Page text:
Sunday, July 12, 2009

The question of local control

Since 1939, the Kansas City Missouri Police Department has been governed by a Board of Police Commissioners appointed by the governor. The system has worked well ever since, but occasionally the media and others cry out for the police department to be governed by the City, a move they erroneously call “local control.”

I say it’s erroneous because we already have local control. The Police Board is composed entirely of residents of Kansas City – four commissioners appointed by the Governor and confirmed by the Missouri Senate – and the Mayor. Most of the commissioners are life-long residents of this city. So, the idea that there's "state" control of the KCPD is wrong. What we do not have is local control by elected politicians who are typically looking to be re-elected or run for higher office and are looking for sources to raise campaign funds.

Except for the Mayor, the four commissioners take an oath of office that removes them entirely from the political process, just like all KCPD employees, who also swear to be removed from politics. We have the best of all worlds – a highly trained police force in which our officers and civilians are barred from engaging in political activity and are governed by a Board that is similarly barred from engaging in political activity. As a result, decisions are made in the best interests of the Police Department and not as a result of political deals.

Similar to the U.S. Armed Forces, Kansas City's law enforcement body is a professional civil service type organization that is respected by all political elements because it is separated from those elements. As a result, both today and in the past, the Department and the Board are not involved in the various political disputes that always seem to involve the City Council, the Mayor and the City Manager. It also allows the Chief of Police to call attention to things that he thinks could be a misuse of police department funds, like when the city’s Capital Improvements Management Office quietly siphoned money from the Public Safety Sales Tax fund to settle a Public Works lawsuit.

I am responsible for the entire police operation, including HR functions, budget, purchasing, and the day-to-day issues of the department. If something is not working, the Chief of Police cannot blame another department head for not providing what he needs. This also makes the system more efficient because I have everything I need to get the job done. Also, few directors of other city departments spend six to eight hours a month in front of their bosses – the City Council. If they do, it’s usually about a specific ordinance that is being discussed. I spend six to eight hours monthly before the Board of Police Commissioners talking about the operational issues of the police department. The board members ask questions and require additional work about many of the issues brought before them.

A common argument against our governance system is that we are one of only two major city police departments in the country to operate this way (St. Louis is the other). Does that mean our system is somehow inadequate? Absolutely not. Our mothers would tell us, “If everyone jumped off a bridge, would you do it too?” Just because everyone is governed in a different way does not make our model bad. Changing the method of governance is a difficult process. A politician who has control of the police is not likely to give up that control. Our corporate governance insulates the Department from much of the politics that plague and paralyze other police departments around the country. As a result, we have been a national model.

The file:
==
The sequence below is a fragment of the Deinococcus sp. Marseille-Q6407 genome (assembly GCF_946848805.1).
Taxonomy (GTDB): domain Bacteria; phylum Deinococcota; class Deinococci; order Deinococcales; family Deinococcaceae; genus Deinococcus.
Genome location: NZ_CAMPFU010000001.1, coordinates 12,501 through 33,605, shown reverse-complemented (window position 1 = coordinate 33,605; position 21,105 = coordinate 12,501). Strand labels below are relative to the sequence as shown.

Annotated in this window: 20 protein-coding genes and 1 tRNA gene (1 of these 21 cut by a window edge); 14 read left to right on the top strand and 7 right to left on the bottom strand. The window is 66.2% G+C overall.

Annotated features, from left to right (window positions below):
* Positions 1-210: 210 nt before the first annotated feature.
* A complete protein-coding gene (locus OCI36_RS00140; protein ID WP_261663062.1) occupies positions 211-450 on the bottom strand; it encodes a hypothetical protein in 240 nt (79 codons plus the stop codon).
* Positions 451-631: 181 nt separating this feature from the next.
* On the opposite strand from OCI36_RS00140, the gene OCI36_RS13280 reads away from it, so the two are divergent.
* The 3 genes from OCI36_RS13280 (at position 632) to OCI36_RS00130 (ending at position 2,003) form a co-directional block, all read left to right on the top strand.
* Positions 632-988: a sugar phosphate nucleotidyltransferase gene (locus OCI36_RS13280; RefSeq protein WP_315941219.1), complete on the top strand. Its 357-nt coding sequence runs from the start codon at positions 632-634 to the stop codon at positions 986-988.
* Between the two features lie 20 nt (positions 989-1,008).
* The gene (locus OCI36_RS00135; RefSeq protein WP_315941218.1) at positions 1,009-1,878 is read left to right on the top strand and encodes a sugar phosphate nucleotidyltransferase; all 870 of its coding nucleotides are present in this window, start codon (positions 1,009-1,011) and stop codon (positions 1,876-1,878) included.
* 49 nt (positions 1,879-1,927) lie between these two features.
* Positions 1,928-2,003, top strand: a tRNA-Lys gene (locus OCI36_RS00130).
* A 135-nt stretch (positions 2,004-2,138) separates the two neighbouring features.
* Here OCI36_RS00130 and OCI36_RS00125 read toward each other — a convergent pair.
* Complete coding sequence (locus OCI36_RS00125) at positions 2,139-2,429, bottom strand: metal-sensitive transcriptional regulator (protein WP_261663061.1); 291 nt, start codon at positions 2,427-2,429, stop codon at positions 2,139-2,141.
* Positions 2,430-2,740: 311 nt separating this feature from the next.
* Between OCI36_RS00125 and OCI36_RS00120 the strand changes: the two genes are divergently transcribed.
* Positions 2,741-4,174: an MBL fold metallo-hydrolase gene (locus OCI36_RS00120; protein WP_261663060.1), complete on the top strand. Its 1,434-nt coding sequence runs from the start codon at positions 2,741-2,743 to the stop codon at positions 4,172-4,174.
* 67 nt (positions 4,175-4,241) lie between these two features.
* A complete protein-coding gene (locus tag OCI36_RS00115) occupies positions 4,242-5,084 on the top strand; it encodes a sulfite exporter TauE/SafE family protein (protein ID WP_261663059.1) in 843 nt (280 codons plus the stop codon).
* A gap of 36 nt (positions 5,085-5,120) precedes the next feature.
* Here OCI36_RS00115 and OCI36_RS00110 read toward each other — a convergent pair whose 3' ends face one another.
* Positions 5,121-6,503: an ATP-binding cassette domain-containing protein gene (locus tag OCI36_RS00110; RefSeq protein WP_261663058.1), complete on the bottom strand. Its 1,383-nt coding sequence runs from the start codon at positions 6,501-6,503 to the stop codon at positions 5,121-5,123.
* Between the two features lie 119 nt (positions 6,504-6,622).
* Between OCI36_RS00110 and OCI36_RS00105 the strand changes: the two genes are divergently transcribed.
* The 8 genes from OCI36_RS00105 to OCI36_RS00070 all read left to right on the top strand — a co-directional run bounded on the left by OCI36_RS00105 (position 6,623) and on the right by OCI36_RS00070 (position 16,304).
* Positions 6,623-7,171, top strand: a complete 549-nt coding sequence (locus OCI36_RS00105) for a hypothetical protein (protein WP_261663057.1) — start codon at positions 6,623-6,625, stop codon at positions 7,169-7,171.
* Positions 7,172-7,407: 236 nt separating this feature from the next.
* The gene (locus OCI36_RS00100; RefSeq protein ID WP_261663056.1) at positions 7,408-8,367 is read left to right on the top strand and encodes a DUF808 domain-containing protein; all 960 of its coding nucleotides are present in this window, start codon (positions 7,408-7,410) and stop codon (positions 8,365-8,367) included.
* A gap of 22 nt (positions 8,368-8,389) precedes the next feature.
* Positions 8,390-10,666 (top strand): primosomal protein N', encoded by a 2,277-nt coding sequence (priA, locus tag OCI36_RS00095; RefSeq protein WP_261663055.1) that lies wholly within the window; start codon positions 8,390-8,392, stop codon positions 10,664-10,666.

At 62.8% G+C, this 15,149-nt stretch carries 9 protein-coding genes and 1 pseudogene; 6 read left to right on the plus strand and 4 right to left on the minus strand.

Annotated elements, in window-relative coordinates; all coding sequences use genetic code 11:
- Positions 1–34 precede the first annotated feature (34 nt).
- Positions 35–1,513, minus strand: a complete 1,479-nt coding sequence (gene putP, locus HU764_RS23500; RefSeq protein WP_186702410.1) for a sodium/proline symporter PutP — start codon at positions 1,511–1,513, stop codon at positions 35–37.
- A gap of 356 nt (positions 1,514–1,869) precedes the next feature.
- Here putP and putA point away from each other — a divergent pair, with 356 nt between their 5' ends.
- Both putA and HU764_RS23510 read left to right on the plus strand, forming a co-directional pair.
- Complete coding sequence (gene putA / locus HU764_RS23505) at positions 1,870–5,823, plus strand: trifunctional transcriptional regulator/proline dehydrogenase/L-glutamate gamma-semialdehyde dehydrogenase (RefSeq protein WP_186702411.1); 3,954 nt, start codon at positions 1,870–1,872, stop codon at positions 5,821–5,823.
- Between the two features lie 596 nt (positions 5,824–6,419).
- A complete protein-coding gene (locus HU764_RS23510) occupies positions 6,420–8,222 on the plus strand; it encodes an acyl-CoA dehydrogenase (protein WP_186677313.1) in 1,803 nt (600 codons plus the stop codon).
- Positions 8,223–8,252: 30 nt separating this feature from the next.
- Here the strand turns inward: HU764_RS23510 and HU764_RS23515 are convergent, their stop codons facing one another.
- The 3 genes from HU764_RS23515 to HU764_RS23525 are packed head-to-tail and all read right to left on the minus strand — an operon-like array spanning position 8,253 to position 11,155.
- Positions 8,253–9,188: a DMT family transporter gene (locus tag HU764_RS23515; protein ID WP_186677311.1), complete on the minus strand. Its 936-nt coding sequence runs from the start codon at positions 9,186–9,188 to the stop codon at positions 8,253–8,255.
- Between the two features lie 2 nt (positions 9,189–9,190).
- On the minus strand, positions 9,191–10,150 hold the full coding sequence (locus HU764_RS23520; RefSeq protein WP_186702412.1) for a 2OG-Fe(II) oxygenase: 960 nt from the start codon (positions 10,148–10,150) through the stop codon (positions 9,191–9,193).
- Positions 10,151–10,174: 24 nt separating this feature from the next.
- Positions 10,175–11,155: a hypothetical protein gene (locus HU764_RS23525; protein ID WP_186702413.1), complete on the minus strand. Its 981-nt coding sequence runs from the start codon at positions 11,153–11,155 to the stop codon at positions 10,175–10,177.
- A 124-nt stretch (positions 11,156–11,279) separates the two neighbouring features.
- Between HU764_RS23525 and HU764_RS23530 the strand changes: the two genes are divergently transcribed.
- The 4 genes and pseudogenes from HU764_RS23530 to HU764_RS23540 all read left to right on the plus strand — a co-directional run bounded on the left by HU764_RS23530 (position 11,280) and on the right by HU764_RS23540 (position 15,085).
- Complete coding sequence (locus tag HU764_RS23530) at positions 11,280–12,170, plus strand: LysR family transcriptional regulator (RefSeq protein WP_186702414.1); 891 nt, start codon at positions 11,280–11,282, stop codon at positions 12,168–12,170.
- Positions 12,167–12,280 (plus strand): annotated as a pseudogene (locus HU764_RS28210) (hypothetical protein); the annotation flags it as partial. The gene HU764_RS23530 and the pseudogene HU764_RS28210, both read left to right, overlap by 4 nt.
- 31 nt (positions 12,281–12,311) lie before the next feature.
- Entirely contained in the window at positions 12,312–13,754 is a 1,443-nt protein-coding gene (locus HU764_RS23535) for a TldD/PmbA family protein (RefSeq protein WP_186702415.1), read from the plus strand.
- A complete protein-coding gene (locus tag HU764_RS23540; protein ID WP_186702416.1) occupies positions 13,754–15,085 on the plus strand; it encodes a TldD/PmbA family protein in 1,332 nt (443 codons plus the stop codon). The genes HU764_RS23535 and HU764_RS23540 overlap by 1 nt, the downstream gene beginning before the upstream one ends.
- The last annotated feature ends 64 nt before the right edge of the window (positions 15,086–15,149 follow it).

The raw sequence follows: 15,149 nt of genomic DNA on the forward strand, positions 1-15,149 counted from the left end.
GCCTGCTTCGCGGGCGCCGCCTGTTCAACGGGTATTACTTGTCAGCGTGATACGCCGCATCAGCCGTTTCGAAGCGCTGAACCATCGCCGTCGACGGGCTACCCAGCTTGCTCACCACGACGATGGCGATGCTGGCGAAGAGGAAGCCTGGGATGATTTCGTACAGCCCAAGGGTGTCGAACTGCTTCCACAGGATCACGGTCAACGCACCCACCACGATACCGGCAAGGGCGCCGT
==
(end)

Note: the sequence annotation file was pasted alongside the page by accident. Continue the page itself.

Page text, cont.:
Another common argument is that the Board of Police Commissioners was put in place during a time of rampant corruption – the Tom Pendergast era – and that it is no longer necessary because no such corruption exists today. I beg to differ. Since 1990, five Kansas City Council members have been federally indicted while in office on charges such as taking bribes, violating campaign finance laws, and most recently, mortgage fraud. No Kansas City police commissioner ever has been charged with any criminal wrongdoing.

While we are not governed by the city, the city does provide the department with funding, and we work very closely with city staff and City Council members to do what is in the best interest of the community we jointly serve. The Mayor sits on the Board of Police Commissioners, and the chair of the City Council’s Public Safety and Neighborhoods Committee has a spot on the agenda at every Board meeting. Police commanders and others regularly attend city meetings and work on joint projects. Some areas in which we have consolidated functions include radio maintenance, parking control, dispatching, and information technology. The city does control the police through the budget.

We are exceedingly transparent: all purchases are public record, and any expenditure $100,000 or higher must be approved by the Board of Police Commissioners in a public meeting. The Board also is the policy-making body. All of these policies are approved in an open meeting and occasionally have public input (such as our Taser, car chase, and medical care policies). No other city agency has such a system of allowing the public to comment and be part of the policy-making process. And unless it could impact an investigation, our crime records are open, too.

Our system has served Kansas City well for more than 70 years. It’s a system that provides the best of all worlds: local control by local residents, accountability to a local government and freedom from politics.

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